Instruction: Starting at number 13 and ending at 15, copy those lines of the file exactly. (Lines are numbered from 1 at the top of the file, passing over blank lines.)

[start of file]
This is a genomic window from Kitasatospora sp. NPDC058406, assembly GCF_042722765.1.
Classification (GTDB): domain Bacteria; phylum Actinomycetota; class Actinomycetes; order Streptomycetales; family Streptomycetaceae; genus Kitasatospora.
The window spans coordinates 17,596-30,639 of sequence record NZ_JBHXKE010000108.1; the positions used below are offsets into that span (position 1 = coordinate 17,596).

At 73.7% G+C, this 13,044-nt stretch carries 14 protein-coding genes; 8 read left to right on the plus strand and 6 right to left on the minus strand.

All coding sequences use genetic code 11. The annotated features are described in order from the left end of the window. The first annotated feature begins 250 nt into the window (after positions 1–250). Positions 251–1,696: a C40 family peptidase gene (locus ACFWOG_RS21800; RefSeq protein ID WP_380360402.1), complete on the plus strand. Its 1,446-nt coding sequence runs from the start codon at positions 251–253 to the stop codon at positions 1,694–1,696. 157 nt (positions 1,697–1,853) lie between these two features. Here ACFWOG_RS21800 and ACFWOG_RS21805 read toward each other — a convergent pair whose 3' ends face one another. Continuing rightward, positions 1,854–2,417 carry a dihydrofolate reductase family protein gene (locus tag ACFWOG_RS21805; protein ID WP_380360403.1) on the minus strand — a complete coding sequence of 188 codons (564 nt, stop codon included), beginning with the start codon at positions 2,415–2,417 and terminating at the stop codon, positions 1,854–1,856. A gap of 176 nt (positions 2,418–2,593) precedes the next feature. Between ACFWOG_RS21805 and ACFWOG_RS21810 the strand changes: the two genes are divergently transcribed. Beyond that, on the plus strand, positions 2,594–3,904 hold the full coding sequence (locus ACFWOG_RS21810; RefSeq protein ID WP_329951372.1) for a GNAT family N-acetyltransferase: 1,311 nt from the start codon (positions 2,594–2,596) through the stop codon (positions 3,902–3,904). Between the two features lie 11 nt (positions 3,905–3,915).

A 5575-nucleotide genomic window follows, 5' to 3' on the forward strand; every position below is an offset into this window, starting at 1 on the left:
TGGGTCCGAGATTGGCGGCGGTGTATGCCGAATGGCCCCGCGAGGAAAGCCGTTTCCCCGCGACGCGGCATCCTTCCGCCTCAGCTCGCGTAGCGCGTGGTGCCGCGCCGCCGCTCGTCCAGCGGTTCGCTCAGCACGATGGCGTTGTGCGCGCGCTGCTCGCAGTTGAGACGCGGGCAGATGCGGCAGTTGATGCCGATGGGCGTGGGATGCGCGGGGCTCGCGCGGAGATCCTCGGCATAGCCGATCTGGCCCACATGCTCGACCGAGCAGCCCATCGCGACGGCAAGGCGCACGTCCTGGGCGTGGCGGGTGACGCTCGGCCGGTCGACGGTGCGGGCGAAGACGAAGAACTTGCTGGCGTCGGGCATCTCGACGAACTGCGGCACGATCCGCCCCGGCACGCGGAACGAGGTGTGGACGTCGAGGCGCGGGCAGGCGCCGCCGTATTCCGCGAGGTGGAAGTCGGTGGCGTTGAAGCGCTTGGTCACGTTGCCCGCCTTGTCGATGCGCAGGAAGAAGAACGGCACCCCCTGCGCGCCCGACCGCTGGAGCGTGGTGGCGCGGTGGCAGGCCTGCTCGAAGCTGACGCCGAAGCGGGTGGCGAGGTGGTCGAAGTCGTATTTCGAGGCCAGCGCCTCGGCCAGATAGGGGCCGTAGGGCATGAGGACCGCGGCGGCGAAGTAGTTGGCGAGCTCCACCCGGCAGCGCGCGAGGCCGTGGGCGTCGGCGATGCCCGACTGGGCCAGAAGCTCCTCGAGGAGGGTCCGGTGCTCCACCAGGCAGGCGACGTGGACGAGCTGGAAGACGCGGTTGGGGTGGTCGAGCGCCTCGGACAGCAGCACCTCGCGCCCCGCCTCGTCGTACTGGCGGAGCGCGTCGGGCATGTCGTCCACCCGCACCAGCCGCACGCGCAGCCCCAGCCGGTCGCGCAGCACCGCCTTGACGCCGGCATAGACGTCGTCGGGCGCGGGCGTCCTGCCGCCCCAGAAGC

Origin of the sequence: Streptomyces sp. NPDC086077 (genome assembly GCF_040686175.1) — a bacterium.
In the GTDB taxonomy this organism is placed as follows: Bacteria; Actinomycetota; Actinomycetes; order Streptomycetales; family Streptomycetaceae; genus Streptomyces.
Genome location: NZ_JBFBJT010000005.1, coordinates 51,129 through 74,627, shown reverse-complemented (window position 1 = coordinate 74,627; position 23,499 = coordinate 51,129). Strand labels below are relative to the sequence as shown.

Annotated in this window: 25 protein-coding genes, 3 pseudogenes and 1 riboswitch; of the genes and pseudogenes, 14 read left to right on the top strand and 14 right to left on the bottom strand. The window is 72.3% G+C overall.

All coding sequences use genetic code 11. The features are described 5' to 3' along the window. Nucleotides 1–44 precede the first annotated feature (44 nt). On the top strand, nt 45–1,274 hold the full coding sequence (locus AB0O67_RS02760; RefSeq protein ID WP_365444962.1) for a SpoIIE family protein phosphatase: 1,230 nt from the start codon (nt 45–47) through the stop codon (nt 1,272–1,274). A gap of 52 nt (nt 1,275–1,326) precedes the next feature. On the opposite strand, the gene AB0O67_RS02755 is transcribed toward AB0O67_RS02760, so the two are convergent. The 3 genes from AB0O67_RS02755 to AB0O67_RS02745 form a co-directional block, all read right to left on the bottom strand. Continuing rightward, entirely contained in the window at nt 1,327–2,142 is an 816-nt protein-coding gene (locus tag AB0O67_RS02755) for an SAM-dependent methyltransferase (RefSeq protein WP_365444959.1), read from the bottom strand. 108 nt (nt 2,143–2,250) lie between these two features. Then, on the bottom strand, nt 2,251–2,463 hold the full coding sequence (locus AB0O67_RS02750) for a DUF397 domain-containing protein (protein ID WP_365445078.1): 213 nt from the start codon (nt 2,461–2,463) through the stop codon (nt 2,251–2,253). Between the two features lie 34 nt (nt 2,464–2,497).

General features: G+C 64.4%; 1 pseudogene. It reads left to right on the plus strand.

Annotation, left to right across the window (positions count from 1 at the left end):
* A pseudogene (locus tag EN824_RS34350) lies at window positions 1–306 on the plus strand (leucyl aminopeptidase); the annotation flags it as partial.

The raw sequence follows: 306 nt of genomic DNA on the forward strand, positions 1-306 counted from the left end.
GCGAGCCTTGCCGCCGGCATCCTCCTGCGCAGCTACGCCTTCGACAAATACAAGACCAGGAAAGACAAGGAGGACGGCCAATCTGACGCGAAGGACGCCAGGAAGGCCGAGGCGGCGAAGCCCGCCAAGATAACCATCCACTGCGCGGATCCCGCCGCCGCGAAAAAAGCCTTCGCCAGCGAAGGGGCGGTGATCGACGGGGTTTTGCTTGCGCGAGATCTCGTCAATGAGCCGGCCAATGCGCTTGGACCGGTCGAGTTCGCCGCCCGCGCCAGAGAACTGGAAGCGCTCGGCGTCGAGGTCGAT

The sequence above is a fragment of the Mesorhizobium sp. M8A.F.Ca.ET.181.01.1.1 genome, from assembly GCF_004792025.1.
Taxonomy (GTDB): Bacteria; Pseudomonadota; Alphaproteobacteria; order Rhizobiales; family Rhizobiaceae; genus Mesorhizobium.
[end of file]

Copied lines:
General features: G+C 64.4%; 1 pseudogene. It reads left to right on the plus strand.

Annotation, left to right across the window (positions count from 1 at the left end):
* A pseudogene (locus tag EN824_RS34350) lies at window positions 1–306 on the plus strand (leucyl aminopeptidase); the annotation flags it as partial.